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I enter the lobby lounge and am delighted to see my chum Jenna Kashou at the bar. Do you remember her? She was the Narrator about two years ago. I go up to say hey Jenna, but she is leaning her whole body into conversation about a corporate sponsorship brochure for the Black and Blue Ball, a benefit for Muscular Dystrophy. Jenna’s hands are zipping every which way. I take a seat on the sofa next to the fireplace. I never noticed before how inside the fireplace there is a motif of a racing chariot. A chariot of fire! I pick up the newspaper someone left on the couch. It says something about “Drones For The Masses.” Listening in on other people’s conversations is about to get a lot more high-tech.

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A Love Letter From the Man With a Kind Smile

One day I’m typing in the lobby when a man approaches me. He has a kind face, one that appears illuminated from within by what I’d guess to be a gentle, prolonged love relationship. He just looks easeful and friendly. He inquires as to what I’m doing with a typewriter. When I tell him that I write poetry and letters for people, he looks at me with approval.

 

The next day I’m typing again when the same fellow comes up to me. He explains how he is staying here a few days for a business conference and would like me to compose a love letter to send to his wife back in Detroit. After interviewing this man I learn that he’s been married fifteen years, has two kids and that his wife, Heather, takes care of them a lot. While he is on this trip, she is attending parent-teacher conferences. Heather has taught this man with the kind smile how to be more social, and to slow down so as to better appreciate life. He confesses he has a “type A” personality and has a hard time doing that. When he asks me when he can pick up the letter I tell him ten minutes. “Really?!” He looks surprised, but sure enough, in exactly ten minutes he comes back as I am typing “devotion,” the last word.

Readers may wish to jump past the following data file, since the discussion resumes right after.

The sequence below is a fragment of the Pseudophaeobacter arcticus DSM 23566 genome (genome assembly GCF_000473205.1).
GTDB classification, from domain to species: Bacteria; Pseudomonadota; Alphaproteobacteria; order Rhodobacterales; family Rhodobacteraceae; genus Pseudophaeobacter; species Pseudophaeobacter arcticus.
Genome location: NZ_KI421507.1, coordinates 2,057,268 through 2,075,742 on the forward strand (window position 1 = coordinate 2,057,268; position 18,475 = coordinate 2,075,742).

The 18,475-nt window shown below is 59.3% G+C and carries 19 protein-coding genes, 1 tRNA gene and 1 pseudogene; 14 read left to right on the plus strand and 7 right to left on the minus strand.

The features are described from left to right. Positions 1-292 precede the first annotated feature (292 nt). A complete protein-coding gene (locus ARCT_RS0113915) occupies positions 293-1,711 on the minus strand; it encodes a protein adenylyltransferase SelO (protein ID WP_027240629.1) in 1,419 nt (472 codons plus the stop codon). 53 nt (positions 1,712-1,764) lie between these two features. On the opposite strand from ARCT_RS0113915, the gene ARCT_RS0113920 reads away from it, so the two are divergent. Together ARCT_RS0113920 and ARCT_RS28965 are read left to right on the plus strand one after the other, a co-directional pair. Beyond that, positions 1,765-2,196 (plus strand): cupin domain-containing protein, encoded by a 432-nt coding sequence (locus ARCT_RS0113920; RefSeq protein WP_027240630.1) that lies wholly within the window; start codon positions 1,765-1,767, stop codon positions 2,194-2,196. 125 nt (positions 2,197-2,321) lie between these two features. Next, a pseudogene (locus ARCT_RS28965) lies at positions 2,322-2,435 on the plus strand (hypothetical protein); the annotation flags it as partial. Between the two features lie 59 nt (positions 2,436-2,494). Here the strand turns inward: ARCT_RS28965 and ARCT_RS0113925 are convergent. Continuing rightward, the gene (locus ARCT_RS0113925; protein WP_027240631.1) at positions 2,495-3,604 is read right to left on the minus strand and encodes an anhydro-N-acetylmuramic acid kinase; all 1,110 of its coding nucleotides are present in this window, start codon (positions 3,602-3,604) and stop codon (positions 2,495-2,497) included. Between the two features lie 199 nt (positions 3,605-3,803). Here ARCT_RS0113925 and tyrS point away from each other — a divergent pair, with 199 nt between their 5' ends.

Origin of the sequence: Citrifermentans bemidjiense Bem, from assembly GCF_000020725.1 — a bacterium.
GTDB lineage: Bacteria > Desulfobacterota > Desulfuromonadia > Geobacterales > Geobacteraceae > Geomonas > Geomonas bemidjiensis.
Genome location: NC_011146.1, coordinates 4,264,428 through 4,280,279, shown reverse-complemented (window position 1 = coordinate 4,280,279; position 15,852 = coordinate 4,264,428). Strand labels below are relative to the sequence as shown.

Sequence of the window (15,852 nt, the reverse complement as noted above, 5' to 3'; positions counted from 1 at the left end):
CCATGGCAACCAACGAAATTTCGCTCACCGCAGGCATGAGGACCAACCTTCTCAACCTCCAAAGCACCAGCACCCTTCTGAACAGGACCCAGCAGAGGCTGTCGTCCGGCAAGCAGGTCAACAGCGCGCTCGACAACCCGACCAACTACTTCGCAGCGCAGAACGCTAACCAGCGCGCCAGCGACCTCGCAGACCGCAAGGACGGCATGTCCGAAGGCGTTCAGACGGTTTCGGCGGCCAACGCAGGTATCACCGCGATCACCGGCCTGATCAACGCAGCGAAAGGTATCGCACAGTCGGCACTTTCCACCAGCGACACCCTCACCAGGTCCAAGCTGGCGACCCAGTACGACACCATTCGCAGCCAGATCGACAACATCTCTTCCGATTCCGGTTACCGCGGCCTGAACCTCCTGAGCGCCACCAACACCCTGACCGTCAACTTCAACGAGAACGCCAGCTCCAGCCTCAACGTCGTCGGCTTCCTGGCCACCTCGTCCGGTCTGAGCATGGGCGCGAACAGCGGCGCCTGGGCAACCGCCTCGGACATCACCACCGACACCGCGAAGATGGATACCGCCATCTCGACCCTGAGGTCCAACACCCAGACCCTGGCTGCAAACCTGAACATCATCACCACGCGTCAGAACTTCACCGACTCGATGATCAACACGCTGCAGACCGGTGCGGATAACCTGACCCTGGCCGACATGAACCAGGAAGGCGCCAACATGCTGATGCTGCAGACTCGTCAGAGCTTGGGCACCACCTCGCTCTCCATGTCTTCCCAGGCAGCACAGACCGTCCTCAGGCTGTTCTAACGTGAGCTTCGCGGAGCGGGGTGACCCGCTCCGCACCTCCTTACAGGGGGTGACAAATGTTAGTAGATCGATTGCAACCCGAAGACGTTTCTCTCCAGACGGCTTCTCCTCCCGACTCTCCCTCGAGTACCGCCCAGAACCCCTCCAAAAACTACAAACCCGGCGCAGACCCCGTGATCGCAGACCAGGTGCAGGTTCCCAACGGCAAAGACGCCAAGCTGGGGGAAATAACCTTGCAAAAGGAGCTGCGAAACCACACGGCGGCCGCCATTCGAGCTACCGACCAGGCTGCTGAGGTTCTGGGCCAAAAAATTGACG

“Heather,

 

My succulent savorer

of all things living

of all things swaying

on this planet

made better, burnished deeper

by your focused listening.

 

Even me

even sharp toothed

quick bite and run type A me

even I can say “ahhhhhhhhh”

what a beautiful

lackadaisical daisy

scented thought filled

day it is,

one in which I am glad

to walk through

because I have you

and I have your lesson

mimeographed upon my lungs:

b r e a t h e, gasp, hyperventilate

b r e a t h e ,

there we go,

it takes practice

but it is worth doing

to please the kind woman

who has mixed within her own body

two children for us to share

with the whole world.

And while I am womflinkering along in Milwaukee

my thoughts are with you,

they are sitting beside you

in the empty chair